The report, “Securing and Protecting America’s Rail System: U.S. Railroads and Opportunities for Terrorist Threats,” gives several recommendations to help ensure the safety and security of the American railways.

First and foremost, information sharing among state, federal, and local leaders needs to be more open and available, and when appropriate this information should be shared with the public. The study states another vital issue that needs to be resolved is the increase in training of the rail workers for a possible terrorist attack. The preparedness of the nation’s rail workers is lacking in HAZMAT and terrorist training. Strategies for a response to an attack or the derailment of hazardous materials must be implemented with coordination of officials for evacuation and the informing of the public is imperative.

Perhaps the key issue the study uncovers is the delegation of responsibility for this training and security, and the importance of the role of the federal government. According to Penn State, “Congress needs to pass comprehensive rail security legislation and allocate adequate financial and administrative resources to enhance security efforts.” Presently the government allots $671 million for rail security compared to $15.8 billion for aviation security. The federal government must assist the private rail industry to preserve the public from a fatal event says the study.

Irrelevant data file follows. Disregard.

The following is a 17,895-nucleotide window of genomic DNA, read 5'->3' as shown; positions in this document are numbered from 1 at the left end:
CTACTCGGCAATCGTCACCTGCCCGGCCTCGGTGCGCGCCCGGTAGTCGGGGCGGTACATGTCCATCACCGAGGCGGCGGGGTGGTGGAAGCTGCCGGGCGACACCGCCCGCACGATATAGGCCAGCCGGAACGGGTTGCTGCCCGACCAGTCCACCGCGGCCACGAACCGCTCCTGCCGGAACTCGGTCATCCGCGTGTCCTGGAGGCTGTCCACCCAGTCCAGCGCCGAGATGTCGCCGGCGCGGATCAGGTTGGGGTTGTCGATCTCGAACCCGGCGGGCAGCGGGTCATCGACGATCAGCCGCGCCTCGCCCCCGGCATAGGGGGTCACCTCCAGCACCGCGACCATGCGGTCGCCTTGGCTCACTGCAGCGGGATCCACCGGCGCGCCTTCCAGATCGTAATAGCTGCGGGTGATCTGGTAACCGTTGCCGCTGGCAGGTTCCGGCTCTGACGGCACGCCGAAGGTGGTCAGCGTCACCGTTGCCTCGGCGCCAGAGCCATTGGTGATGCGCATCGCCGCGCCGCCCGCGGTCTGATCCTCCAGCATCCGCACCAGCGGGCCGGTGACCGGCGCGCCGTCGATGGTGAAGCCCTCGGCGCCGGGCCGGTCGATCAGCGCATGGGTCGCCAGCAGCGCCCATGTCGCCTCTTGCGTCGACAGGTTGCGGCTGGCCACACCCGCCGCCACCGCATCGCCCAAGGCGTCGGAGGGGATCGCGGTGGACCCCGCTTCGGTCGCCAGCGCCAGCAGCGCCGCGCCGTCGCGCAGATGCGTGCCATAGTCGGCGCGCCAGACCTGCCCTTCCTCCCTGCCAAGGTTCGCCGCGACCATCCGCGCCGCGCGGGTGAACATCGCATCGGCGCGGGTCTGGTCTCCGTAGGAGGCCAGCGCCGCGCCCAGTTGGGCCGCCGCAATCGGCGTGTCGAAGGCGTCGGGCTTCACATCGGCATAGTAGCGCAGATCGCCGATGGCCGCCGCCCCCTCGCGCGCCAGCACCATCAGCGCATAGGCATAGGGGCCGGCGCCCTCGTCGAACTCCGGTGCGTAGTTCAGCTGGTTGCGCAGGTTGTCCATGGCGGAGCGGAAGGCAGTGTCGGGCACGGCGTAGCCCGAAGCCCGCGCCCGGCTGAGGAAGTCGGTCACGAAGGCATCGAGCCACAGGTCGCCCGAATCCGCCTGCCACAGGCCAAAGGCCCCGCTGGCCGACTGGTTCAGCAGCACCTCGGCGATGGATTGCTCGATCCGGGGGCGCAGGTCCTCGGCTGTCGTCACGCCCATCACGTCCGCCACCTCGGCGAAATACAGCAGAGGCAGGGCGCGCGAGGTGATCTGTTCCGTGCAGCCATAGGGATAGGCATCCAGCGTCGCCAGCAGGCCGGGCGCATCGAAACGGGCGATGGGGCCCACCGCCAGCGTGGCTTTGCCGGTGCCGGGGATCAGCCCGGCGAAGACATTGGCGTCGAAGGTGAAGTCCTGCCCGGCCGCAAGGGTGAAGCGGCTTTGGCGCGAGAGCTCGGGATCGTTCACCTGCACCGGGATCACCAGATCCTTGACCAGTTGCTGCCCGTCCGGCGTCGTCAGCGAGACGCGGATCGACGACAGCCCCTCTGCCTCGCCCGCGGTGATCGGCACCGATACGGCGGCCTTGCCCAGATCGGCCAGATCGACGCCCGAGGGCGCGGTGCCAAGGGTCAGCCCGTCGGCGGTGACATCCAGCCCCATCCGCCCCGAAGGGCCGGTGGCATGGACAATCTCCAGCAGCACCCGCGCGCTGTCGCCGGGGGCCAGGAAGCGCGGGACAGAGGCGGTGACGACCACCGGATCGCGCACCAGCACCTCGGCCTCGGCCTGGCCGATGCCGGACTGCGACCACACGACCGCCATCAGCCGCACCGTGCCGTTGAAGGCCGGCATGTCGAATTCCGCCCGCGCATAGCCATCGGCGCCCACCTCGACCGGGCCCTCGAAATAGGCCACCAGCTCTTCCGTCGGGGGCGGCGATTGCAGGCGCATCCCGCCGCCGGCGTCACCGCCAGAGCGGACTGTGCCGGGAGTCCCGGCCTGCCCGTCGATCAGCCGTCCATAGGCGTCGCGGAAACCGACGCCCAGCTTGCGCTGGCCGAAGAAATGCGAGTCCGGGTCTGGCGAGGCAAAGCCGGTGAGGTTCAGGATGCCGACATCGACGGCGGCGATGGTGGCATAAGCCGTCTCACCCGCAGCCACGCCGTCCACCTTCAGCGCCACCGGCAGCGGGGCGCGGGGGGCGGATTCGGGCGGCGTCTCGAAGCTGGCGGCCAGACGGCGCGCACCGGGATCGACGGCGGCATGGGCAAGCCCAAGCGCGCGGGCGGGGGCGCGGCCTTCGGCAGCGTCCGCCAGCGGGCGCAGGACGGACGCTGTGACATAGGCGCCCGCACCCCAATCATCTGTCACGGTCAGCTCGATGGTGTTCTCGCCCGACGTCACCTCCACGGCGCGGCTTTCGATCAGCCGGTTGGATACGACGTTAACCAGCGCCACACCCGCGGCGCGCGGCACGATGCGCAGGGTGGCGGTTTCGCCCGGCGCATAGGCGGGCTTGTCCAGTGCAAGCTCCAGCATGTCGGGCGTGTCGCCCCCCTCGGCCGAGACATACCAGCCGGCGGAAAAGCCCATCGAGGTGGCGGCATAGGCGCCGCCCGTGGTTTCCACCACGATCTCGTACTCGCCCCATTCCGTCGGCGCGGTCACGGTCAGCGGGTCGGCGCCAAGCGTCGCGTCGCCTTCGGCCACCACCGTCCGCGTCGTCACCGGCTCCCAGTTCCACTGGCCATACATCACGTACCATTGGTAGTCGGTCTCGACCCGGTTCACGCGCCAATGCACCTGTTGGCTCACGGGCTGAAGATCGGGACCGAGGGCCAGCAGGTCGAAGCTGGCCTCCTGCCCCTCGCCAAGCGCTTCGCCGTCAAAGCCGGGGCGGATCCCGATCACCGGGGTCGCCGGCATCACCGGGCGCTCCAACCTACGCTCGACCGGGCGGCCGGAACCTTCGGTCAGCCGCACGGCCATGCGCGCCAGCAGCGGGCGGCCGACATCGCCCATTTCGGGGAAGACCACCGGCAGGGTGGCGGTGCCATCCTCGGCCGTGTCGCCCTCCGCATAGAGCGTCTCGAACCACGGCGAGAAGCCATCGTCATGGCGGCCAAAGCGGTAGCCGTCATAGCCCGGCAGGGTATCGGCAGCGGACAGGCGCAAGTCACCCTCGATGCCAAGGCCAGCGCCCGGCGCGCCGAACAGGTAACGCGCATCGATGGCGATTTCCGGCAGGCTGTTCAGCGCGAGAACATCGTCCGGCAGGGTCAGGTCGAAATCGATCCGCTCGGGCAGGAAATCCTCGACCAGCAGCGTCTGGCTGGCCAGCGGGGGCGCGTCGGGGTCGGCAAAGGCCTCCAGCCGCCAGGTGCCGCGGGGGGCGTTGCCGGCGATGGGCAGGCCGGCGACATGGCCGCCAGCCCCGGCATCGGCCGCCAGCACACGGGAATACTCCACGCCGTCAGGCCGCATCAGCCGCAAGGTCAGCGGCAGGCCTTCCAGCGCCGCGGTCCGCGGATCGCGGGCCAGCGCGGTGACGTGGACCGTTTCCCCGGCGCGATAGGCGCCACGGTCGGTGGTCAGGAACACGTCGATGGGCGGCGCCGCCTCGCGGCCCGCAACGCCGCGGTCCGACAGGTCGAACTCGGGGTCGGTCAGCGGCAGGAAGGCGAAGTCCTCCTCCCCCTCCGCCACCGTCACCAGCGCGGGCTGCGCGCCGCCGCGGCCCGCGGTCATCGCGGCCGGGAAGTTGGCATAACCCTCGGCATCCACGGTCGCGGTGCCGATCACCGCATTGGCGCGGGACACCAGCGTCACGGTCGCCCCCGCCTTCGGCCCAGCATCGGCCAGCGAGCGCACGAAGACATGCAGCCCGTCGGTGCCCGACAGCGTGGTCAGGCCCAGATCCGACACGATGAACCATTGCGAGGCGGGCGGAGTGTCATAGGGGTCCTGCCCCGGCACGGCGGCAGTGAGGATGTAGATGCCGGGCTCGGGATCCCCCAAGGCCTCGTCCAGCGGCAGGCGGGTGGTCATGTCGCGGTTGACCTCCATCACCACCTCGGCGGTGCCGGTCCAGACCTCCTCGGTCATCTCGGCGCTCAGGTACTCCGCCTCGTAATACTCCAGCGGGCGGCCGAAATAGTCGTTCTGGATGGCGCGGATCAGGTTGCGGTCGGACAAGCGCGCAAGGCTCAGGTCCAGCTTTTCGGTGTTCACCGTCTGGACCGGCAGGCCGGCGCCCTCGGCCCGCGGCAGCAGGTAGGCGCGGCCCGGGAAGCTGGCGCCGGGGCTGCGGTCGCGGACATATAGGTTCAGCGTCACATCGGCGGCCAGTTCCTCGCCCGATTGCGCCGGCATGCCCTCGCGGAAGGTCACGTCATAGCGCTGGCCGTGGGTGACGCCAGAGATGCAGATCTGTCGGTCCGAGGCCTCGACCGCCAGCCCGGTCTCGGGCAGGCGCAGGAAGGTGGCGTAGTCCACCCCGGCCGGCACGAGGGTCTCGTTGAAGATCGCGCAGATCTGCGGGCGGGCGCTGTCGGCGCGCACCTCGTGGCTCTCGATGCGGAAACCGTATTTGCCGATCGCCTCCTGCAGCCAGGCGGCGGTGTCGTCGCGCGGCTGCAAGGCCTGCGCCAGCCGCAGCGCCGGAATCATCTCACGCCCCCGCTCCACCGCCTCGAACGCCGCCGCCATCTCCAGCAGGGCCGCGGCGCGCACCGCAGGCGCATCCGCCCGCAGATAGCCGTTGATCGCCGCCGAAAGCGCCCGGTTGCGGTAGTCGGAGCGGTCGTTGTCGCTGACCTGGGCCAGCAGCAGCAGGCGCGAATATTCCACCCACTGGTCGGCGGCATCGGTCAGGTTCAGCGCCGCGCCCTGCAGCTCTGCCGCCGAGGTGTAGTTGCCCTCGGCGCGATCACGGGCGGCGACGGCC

The research in the study found that there are too many vulnerabilities to America’s rail system citing the actions that took place in Madrid and London in recent years, lack of federal funding, policing, and training add up to the question of when will it happen?

CRS, a national non-profit public interest organization comprised of transportation consultants and concerned citizens advocating for national railroad safety and efficiency, is a member-supported organization. Membership is open to all citizens who feel that safe rail transportation is no longer a goal for the railroad industry, but is an obligation. Since its inception in 2005, CRS has commissioned four new reports. For access to the complete report and to learn more about CRS visit